Yep, the big three-oh. And since I’m an oldster, I remember the launch of MTV. I remember the cool promos with the rocket blasting off into the stratosphere, the little astronaut dudes planting the badass MTV flag on the moon and the DUH, duh-duh, duh-duh-dah-nah…DUH, nah-nah-nah, nah-nah-nah-nah, nah-nah-nah-nah guitar theme music. The TV spots with the Police, Billy Idol, Cyndi Lauper, and David Bowie shouting into the camera, “I WANT MY MTV!” I also remember when the word “veejay” wasn’t urban dictionary slang for the female nether regions. You see kids, in 1981 veejays were a quintet of hip-yet-relatable twentysomethings consisting of Nina Blackwood, Alan Hunter, Mark Goodman, Martha Quinn (who I totally wanted for a big sister), and JJ Jackson.
The MTV veejays were well-versed in rock, new wave, synth-pop, R&B, metal, and even seventies stuff like Fleetwood Mac, Rod Stewart and the Rolling Stones. Veejays interviewed bands, answered letters from viewers, and joked around with one other like real friends.
And then, there were the music videos.
Back in the dark ages, MTV used to play bona fide music videos. Yes
And then there was the queen of early MTV, Pat Benatar**. Who could forget her four-minute slices of awesomeness; clips like You Better Run, Promises in the Dark, and Precious Time. I especially like that last video, where Pat—after pensively tooling around the grounds of her obscenely luxurious zillion-dollar estate in an old-timey Rolls—gets so cheesed off at her layabout boyfriend that she not only shoves him fully clothed into a swimming pool, but also dumps his ass out of a hammock in slow motion—twice! It’s all very Dynasty, and Pat was supremely cool.
I loved her for being so feminine and yet so tough; you got the feeling that no matter what kind of man trouble she was having—and she never seemed to have a shortage of douchebags giving her grief (remember Love Is a Battlefield?)—she was definitely a chick who could handle her own (all five feet, tall 95 lbs. of her!) and still look super-foxy doing it.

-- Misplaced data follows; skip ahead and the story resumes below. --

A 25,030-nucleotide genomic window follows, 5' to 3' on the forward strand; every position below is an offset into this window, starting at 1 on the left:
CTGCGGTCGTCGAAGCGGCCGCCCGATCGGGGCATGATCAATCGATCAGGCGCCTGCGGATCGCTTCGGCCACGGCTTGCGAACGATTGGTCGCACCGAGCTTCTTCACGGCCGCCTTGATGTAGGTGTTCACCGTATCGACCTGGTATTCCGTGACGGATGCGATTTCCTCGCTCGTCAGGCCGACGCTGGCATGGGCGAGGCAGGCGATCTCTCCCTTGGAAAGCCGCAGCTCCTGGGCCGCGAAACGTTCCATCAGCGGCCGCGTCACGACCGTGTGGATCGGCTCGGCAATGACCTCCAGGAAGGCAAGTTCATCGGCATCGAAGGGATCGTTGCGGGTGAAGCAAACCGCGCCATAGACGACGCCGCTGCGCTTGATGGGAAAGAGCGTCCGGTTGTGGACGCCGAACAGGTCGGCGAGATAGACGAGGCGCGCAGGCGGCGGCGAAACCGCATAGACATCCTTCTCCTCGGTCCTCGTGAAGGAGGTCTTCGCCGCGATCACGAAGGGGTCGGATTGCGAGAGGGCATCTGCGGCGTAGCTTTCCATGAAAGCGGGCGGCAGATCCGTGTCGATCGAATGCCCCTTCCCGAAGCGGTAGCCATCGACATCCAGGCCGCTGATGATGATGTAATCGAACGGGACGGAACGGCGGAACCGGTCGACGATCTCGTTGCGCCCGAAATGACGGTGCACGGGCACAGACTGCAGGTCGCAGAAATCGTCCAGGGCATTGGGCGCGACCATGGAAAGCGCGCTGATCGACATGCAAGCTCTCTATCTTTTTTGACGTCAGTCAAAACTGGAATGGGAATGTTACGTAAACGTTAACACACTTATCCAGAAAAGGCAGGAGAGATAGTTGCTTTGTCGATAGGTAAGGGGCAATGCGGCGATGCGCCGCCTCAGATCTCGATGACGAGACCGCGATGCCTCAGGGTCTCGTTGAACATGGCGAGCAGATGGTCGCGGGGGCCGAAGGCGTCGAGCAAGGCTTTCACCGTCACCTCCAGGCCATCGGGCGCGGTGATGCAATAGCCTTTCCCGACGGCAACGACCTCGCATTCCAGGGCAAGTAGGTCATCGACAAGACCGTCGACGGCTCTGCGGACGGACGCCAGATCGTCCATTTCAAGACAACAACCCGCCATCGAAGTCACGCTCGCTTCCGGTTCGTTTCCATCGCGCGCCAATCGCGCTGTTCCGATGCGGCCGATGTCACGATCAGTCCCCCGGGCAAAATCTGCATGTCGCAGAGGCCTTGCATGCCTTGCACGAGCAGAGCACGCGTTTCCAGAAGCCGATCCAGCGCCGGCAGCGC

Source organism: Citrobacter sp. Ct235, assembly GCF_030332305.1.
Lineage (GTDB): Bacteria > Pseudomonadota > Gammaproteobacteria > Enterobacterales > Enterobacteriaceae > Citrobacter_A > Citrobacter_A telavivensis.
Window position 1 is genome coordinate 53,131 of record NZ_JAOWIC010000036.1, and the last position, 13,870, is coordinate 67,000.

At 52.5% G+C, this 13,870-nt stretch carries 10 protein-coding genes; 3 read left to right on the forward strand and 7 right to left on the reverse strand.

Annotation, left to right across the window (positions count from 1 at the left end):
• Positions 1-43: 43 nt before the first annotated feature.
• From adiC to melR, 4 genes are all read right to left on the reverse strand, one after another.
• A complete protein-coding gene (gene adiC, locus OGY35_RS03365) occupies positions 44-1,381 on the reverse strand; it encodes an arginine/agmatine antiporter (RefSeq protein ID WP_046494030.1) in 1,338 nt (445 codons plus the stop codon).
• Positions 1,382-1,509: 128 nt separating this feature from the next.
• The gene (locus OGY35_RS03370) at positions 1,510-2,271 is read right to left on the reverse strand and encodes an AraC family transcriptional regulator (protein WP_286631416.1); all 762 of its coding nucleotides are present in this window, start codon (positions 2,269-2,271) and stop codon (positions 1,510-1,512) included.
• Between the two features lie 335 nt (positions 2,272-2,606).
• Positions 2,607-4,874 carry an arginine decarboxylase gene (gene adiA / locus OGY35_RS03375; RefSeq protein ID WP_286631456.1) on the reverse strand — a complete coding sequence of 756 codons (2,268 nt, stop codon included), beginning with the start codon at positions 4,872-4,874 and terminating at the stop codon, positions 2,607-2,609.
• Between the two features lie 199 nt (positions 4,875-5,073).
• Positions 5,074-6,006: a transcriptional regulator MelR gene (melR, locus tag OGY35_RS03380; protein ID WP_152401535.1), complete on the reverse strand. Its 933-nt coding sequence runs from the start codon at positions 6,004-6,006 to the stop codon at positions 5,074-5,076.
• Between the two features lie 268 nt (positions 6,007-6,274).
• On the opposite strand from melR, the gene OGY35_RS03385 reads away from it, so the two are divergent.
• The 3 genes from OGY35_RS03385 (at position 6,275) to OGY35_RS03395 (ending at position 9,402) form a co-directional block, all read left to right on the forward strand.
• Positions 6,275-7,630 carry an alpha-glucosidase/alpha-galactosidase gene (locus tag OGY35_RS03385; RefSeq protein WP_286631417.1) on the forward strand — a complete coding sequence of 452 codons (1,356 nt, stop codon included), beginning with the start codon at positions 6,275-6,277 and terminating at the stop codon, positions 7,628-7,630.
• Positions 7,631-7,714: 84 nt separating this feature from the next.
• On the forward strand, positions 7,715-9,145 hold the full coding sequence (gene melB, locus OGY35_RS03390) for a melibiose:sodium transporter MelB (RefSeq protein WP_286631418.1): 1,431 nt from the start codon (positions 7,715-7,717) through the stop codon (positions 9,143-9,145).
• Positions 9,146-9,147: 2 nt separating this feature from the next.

So tonight, if you’re an aging Gen-Xer like me, raise a glass of your beverage of choice (mine is club soda because…well, that’s another, much darker story) and toast to The Way We Were. And remember that really, it’s no use lamenting the death of the music video. It belongs to our generation. Our music videos will live on in eternity through the magic of YouTube, and that’s almost better than our precious old-school MTV. Seriously, how cool is it to punch in a few words on a laptop and be able to watch Haircut 100’s “Love Plus One” whenever we choose, as many times as we please?
Pretty fucking rad, as we used to say.
*But it wasn’t all fun new wavy-ness and cool and exotic Europeans in skinny ties. There was also some spooky shit happening in some of those early videos, as I explained a while back. Especially that Split Enz clip. God love ‘em, but that video still freaks me right the fuck out.
**Isn’t it funny that once upon a time, a sexy pop star could be named Pat? Seriously, her name was Pat. Not even Patti or Tricia…just Pat. No dumb dollar sign in her name like Ke$ha, no gimmicky Gaga-esque moniker. Another funny thing? Merely by typing that sentence—just like that—I’ve entered middle-age. And that’s okay; I’ve had more than enough time to prepare. I’m already at peace with that realization. Don’t worry.